Need some potent potables to mollify your family this Thanksgiving? Boston Wine School's Jonathon Alsop is on hand to help you properly pair wines with every course of your holiday dinner.
The first thing to know about picking a wine is knowing how not to pick a wine. That means, Alsop said, not taking the 100-point wine rating scale devised by Wine Spectator—and often displayed prominently at shops—as gospel.
"The number rating system for wine is a very complicated, very confusing thing," Alsop said, explaining that the system is not necessarily intuitive or straightforward for casual wine fans. A wine rated '85,' for example, is not an '85' compared to all wines, but to all wines within its price range or category or provenance.
So f you're not a sommelier or founder of a wine school—and, instead, say, a harried person running around the grocery store an hour before your family's dinner, throwing random bottles into your shopping cart—things can get a little intimidating.
Instead of going by the numbers, Alsop said a better way to think about choosing wines is to consider who will be drinking it and when.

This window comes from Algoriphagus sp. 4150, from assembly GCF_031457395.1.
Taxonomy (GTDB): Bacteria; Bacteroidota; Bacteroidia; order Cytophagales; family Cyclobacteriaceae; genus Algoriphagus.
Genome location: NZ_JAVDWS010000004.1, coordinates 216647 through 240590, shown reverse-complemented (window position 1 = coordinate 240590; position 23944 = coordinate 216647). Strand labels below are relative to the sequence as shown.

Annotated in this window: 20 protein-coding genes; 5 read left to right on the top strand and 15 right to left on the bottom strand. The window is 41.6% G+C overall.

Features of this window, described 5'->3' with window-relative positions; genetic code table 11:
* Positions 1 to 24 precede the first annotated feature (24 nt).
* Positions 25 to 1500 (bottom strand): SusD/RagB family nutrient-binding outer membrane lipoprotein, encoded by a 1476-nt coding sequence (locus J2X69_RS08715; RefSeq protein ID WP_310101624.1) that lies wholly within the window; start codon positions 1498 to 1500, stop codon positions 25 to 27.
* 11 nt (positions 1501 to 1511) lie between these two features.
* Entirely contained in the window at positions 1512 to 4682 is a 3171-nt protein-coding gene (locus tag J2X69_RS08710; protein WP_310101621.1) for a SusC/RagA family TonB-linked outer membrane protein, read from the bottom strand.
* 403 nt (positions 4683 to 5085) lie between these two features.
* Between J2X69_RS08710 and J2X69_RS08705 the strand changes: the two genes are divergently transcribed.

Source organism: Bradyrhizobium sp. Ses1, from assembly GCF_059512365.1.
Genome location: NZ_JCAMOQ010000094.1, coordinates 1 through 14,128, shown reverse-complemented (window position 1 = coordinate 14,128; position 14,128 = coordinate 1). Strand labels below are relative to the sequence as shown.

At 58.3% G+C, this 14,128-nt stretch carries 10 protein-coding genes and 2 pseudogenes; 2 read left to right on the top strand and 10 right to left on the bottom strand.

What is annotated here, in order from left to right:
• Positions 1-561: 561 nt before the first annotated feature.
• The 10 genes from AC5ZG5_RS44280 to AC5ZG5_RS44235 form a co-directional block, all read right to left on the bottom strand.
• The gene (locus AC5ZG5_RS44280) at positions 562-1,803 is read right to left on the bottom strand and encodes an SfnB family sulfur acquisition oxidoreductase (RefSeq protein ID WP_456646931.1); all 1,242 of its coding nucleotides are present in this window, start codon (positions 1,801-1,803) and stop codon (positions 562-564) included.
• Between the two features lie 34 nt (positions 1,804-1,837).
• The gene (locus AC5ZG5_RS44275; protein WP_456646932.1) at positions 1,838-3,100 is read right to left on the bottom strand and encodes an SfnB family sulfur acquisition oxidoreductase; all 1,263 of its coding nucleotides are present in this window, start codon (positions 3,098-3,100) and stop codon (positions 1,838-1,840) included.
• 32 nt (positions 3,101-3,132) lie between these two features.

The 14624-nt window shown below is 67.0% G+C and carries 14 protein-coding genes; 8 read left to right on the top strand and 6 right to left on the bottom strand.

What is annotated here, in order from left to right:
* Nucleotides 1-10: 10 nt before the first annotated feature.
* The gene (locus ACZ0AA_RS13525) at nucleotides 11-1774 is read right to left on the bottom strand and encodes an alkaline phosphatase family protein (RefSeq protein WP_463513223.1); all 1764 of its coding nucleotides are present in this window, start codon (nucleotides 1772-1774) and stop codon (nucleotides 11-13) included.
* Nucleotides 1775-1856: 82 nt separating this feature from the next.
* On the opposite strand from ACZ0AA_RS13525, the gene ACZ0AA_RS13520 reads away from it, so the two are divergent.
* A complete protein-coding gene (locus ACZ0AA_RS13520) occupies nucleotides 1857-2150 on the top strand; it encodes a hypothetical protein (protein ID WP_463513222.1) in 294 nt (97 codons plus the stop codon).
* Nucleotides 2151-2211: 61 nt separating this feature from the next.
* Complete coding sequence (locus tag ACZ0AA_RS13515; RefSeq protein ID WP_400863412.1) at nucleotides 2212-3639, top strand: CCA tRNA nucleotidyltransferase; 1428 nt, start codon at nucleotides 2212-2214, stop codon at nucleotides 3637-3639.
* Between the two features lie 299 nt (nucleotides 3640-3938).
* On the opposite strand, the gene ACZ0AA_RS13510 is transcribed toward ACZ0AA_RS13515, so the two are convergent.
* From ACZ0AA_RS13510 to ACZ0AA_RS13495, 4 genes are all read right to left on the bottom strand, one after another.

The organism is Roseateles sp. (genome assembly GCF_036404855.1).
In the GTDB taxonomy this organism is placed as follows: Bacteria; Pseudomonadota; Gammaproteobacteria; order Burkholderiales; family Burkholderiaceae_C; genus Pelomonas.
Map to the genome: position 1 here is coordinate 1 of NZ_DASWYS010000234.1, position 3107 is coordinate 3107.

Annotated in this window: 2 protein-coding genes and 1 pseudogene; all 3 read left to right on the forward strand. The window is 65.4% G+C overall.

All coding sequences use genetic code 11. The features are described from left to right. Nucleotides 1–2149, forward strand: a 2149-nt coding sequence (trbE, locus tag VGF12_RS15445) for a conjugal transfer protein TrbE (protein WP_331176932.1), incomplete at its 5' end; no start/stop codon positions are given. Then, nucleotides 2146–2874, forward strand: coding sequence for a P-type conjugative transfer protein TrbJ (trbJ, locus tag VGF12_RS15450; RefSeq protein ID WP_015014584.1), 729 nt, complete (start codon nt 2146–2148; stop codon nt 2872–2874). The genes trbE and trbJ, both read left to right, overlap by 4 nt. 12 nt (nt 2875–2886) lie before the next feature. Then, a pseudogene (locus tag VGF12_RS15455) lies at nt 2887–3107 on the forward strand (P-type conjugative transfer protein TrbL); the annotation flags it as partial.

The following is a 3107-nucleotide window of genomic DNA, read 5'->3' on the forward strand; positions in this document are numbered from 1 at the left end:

"Instead of using scores, I would try to give better information about who this wine is right for, what kind of food this wine is right for, and what kind of mood or event this wine is right for," he said.
Like what, you may be asking? He offered this example: 'This is a 'Tuesday night, coming home from work late, eating a sandwich, standing over the sink' wine," he said.
In other words, a perfect bottle for after your family has vacated the premises.
So what are Alsop's picks for perfect Thanksgiving pairings? Open your mind to sweet wine, he advised. "This is a time for us to try sweets we don't usually try. I am challenging people to try sweet wine," he said. If you're up for the challenge, here's his pick:
And the best wine to pair with succulent, dark-meat turkey? Alsop recommended Esporao "Assobio" red from Portugal.
Hear more from Jonathon Alsop by tuning in to the audio link above.